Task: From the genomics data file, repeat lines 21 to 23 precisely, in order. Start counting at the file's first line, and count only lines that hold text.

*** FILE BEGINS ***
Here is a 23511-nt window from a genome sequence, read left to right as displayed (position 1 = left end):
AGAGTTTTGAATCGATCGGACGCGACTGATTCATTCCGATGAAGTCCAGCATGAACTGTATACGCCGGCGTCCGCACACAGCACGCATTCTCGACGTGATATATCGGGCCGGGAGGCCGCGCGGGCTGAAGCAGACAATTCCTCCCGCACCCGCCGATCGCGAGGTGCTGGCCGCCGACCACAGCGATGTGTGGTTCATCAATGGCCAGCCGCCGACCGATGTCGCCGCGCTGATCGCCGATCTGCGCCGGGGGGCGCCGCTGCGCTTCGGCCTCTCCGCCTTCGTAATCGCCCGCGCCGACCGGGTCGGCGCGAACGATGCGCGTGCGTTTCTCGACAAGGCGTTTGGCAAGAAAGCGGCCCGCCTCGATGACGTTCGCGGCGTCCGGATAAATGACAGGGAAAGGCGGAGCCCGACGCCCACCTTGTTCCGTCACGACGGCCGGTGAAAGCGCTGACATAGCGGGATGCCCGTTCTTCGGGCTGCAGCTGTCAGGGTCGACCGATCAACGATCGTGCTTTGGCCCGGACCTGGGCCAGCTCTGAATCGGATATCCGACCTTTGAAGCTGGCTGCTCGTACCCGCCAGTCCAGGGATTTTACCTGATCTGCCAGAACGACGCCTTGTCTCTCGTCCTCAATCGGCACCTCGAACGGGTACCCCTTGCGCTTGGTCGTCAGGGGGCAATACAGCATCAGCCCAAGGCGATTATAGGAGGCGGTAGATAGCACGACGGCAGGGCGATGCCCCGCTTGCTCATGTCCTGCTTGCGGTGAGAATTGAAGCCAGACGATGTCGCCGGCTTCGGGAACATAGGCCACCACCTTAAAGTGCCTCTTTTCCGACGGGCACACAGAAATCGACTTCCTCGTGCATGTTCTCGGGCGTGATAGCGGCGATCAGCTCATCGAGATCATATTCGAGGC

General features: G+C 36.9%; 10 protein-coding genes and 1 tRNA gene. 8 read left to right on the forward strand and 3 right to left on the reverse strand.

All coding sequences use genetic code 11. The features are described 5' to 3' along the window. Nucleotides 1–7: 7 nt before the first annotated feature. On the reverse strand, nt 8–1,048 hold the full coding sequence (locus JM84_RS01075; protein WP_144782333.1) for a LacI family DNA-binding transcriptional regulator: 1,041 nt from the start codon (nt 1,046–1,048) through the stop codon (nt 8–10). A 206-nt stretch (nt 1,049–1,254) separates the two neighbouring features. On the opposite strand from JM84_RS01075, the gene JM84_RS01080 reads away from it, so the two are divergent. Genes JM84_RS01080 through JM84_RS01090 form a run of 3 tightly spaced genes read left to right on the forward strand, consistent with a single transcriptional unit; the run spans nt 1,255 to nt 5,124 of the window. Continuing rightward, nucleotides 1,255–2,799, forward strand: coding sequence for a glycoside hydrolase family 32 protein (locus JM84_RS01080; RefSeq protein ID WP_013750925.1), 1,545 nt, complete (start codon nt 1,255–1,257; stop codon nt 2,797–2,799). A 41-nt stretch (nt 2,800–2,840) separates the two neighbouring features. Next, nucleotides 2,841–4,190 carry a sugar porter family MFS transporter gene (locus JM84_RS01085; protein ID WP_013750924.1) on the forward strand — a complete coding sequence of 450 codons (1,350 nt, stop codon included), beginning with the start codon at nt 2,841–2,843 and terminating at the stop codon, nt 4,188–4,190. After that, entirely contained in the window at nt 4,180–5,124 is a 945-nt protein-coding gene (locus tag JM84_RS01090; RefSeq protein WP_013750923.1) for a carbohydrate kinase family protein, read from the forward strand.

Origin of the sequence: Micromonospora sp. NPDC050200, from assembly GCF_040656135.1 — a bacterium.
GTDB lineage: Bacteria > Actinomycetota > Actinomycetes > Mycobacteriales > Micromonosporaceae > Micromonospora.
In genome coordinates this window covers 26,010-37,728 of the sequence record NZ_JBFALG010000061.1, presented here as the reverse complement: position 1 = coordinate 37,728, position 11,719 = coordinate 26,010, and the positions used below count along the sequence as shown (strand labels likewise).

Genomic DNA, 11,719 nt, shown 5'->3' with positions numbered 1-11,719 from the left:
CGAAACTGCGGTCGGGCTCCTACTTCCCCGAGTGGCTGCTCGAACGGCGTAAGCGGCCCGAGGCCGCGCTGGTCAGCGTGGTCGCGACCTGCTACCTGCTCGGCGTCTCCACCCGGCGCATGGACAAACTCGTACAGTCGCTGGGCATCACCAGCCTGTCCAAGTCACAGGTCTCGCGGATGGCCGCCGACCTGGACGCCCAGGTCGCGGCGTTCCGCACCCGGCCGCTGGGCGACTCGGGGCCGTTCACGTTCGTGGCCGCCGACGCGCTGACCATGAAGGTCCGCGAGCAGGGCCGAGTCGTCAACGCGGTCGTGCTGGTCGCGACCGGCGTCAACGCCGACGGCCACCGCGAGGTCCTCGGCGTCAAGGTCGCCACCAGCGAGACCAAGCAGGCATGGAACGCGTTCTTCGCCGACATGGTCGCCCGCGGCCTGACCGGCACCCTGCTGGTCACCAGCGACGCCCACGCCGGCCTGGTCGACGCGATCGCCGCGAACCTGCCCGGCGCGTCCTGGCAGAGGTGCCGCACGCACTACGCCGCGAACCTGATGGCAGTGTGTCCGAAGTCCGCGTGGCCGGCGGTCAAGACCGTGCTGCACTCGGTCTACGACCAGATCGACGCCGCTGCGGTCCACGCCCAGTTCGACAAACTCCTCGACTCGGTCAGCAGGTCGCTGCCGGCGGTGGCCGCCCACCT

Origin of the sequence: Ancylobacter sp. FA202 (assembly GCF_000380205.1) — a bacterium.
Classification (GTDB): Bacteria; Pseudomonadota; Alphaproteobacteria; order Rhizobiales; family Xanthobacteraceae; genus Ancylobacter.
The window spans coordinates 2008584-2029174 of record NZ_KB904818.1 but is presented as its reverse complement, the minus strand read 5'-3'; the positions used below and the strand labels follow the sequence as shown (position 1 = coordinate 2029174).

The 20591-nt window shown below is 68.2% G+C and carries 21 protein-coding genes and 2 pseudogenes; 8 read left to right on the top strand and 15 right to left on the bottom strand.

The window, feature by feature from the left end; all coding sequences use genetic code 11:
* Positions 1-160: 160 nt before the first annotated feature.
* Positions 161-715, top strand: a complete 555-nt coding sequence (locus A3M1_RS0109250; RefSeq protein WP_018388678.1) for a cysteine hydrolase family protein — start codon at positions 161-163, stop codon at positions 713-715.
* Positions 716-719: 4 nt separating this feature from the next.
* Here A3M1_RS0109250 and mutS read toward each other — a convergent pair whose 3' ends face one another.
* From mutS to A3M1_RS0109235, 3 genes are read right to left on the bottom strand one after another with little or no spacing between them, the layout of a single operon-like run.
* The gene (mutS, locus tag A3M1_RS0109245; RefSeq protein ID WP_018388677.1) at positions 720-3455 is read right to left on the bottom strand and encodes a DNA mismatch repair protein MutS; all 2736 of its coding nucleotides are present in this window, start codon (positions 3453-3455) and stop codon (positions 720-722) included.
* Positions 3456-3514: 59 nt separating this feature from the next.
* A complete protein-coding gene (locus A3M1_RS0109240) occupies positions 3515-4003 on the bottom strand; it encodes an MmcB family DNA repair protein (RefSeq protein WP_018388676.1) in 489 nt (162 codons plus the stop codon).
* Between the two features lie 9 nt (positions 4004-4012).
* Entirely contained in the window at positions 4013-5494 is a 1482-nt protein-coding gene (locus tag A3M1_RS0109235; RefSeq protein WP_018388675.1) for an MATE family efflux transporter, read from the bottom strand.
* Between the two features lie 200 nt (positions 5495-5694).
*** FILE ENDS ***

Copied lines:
* Positions 3456-3514: 59 nt separating this feature from the next.
* A complete protein-coding gene (locus A3M1_RS0109240) occupies positions 3515-4003 on the bottom strand; it encodes an MmcB family DNA repair protein (RefSeq protein WP_018388676.1) in 489 nt (162 codons plus the stop codon).
* Between the two features lie 9 nt (positions 4004-4012).